NHTSA: Child-in-car sensors unreliable

July 31, 2012 12:00 AM

After a number of children died when their parents left them locked inside hot cars, a number of companies developed aftermarket sensors to detect whether children had been left in a vehicle. Unfortunately, the National Highway Traffic Safety Administration (NHTSA) recently revealed many of these devices are not reliable.

"While we feel these devices are very well-intended, we don't think they can be used as the only countermeasure to make sure that you don't forget your child behind in a car," NHTSA administrator David Strickland told Bloomberg News.

According to Strickland, the devices on the market today generally work, but are not free from defects. The NHTSA pointed to a recent study that showed short circuits, interference from electronic systems, accidental disarming and other issues cropping up with these aftermarket products. Because of this, the NHTSA urges all parents to take other steps beyond simply relying on these devices as reminders.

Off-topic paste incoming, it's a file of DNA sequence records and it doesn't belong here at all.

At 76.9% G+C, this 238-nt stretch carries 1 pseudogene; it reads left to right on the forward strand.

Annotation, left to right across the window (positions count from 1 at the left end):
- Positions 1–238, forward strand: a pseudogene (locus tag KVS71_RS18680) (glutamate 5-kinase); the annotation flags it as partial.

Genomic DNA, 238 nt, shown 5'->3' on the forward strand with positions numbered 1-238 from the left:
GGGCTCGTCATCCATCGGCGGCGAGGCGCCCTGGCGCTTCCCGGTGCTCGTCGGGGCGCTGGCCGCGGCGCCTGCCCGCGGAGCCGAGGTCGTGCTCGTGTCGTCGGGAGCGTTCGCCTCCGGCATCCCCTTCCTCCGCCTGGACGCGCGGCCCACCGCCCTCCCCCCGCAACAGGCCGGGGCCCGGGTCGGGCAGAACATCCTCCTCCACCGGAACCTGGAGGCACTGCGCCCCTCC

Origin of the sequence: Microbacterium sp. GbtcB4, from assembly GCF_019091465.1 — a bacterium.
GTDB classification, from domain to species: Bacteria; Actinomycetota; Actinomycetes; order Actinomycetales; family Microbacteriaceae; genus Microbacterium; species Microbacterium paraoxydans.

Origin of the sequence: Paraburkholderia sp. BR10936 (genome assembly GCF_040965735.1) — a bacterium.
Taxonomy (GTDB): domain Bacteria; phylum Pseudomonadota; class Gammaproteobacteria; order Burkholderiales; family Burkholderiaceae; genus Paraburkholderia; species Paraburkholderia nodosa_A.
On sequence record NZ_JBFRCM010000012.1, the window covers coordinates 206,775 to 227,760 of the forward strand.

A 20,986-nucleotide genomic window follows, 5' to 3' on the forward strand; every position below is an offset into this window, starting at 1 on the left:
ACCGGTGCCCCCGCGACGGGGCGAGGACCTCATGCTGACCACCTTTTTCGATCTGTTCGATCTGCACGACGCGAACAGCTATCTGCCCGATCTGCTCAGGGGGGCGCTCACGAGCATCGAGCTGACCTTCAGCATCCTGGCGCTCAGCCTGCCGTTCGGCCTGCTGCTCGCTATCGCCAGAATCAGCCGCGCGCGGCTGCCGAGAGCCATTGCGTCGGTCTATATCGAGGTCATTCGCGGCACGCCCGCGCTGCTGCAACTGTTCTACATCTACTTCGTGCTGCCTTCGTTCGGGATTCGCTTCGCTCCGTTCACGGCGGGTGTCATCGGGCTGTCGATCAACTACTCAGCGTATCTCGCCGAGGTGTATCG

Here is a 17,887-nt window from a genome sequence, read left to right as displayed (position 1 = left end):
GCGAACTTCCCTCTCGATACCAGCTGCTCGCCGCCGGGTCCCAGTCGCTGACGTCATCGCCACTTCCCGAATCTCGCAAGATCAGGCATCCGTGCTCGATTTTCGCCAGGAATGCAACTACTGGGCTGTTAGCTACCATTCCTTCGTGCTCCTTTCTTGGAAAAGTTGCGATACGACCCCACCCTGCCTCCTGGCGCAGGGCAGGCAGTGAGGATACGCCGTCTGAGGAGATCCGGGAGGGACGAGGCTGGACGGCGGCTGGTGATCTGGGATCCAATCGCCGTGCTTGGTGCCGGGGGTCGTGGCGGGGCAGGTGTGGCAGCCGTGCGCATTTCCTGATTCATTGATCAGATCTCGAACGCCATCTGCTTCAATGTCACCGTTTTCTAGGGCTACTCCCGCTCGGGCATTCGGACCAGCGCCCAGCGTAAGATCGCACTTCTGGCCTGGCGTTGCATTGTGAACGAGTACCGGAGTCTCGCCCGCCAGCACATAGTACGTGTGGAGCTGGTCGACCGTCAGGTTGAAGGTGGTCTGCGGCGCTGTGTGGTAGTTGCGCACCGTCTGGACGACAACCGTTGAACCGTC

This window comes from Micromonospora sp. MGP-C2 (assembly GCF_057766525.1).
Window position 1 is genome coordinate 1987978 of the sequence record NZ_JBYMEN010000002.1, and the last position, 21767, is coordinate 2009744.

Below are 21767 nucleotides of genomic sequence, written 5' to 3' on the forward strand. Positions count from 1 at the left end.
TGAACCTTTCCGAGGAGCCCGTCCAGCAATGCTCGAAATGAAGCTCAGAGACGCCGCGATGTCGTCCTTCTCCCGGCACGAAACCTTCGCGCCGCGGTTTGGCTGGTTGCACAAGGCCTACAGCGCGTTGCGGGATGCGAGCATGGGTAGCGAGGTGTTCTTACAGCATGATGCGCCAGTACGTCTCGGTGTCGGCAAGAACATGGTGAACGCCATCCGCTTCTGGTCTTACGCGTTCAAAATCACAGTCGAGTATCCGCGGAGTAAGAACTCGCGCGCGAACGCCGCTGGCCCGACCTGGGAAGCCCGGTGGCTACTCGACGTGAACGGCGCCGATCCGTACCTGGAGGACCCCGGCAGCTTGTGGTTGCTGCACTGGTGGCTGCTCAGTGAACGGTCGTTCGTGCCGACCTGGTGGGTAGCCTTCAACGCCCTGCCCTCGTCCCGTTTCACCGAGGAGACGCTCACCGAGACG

Currently, no automaker offers a factory-installed safety system for detecting whether a child is left in a vehicle - possibly because automakers are held to the NHTSA's strict standards when designing safety devices.

Drivers need to also keep child safety in mind when the vehicle is in motion as well. Properly inflating tires and getting regular brake service can help avoid accidents on the road.

Back to news